The International Consortium of Investigative Journalists is a global network of more than 190 investigative journalists in more than 65 countries who collaborate on in-depth investigative stories. The International Consortium of Investigative Journalists database contains information on almost 500,000 offshore entities which are part of the Panama Papers, the Offshore Leaks and the Bahamas Leaks and some from politicians featured in the Paradise Papers investigation. The data cover nearly 40 years up to early 2016 and links to people and companies in more than 200 countries and territories.
“The Duchy has an ongoing investment in the Cayman Island fund and was not aware of the investment in BrightHouse”, a spokeswoman for the Queen told The Guardian, an ICIJ media partner. She also confirmed the Duchy’s investments in two additional offshore funds. “The duchy’s investment policy is based on advice and recommendations from our investment consultants and asset allocation rather than tax strategy,” the spokeswoman said.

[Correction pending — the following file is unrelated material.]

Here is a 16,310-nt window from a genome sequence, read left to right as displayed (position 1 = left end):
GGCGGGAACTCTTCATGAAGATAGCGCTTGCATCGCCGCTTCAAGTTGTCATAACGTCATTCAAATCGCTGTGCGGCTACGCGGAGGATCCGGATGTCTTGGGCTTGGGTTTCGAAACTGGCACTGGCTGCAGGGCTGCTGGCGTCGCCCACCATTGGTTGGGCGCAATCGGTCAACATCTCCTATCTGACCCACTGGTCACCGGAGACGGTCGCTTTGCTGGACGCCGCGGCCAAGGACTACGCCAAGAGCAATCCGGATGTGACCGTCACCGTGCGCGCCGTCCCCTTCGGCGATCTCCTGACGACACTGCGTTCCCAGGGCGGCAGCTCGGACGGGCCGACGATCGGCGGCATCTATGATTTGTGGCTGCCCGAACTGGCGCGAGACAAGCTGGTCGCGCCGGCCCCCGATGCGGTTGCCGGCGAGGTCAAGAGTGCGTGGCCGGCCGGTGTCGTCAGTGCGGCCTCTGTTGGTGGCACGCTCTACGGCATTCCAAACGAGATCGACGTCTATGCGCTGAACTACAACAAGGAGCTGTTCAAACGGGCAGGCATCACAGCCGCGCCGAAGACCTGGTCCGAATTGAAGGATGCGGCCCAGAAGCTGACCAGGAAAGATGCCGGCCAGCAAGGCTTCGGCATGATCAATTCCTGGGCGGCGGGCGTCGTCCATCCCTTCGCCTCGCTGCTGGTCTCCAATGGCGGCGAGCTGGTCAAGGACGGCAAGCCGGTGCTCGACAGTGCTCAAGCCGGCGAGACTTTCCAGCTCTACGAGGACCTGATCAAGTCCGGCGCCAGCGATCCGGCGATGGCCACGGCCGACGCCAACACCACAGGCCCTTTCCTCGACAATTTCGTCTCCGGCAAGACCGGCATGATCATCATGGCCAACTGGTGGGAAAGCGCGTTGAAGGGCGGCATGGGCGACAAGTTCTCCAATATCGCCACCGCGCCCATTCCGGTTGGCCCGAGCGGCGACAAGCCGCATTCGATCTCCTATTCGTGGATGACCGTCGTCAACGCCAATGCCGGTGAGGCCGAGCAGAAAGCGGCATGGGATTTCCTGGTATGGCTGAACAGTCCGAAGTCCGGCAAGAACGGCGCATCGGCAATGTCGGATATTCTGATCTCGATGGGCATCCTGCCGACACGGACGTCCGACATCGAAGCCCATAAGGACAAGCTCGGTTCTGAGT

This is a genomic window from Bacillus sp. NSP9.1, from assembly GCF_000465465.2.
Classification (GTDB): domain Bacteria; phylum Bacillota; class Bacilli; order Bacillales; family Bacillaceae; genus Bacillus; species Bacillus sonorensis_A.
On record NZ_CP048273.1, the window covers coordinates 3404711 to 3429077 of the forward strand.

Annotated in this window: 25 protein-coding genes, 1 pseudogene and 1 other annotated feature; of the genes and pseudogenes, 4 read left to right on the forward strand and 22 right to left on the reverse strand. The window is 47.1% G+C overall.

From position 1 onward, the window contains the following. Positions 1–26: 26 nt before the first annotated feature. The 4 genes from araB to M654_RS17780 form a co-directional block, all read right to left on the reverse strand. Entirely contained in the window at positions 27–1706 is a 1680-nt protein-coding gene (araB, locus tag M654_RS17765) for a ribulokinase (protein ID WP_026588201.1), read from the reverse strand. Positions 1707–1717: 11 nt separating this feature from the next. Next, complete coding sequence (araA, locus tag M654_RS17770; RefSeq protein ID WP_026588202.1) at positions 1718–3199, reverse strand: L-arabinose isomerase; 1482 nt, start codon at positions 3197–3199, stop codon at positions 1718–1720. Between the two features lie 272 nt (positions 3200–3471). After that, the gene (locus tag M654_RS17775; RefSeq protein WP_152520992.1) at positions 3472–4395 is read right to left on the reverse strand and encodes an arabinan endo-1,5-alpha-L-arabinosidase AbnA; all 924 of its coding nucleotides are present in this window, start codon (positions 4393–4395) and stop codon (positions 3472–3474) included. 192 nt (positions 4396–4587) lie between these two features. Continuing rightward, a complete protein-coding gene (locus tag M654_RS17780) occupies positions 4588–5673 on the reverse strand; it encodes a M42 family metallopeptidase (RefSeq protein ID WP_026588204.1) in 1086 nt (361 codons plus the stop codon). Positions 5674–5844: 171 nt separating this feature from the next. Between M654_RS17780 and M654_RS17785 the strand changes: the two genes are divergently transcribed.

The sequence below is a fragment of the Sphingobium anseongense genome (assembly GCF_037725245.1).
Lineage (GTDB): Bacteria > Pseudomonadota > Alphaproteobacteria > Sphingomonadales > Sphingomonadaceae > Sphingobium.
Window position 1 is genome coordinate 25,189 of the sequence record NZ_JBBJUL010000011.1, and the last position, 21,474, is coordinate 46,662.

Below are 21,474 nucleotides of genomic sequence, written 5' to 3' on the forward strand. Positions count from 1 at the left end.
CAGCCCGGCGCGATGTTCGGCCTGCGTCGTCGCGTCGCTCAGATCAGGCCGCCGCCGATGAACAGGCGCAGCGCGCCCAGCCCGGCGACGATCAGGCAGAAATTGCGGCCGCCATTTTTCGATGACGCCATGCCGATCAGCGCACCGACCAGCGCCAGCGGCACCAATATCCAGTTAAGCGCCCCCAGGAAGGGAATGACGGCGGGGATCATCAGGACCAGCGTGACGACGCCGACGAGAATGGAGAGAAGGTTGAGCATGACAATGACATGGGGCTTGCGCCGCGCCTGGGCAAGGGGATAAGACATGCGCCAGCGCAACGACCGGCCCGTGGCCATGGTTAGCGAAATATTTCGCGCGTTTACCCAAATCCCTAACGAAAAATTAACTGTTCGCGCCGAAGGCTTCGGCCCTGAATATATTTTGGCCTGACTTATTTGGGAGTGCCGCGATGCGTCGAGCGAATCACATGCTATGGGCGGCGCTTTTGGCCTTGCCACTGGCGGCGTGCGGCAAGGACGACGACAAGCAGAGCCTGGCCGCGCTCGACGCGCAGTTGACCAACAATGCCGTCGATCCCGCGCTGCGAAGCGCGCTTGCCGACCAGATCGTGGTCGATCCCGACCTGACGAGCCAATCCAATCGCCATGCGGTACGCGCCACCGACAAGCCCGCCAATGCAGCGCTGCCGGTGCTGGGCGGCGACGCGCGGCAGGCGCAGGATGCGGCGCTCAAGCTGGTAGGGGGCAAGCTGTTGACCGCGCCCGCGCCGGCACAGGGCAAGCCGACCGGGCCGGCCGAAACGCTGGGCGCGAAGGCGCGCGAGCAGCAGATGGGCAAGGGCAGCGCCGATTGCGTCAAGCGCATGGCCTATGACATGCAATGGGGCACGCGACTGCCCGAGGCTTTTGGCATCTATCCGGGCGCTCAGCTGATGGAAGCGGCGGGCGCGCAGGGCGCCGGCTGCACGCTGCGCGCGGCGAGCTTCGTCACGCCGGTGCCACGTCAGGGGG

Though the Duchy characterised its stake in BrightHouse as negligible, it would not disclose the size of its original 2005 investment, which coincided with a boom in the company’s value. BrightHouse has since been accused of overcharging customers, and using hard sell tactics on people with mental health problems and learning disabilities. In October 2017 it was ordered to pay £14.8 million in compensation to 249,000 customers.
The Duchy also disclosed investments in “a few overseas funds”, including one in Ireland, and would be under pressure to give details of where the money is being held.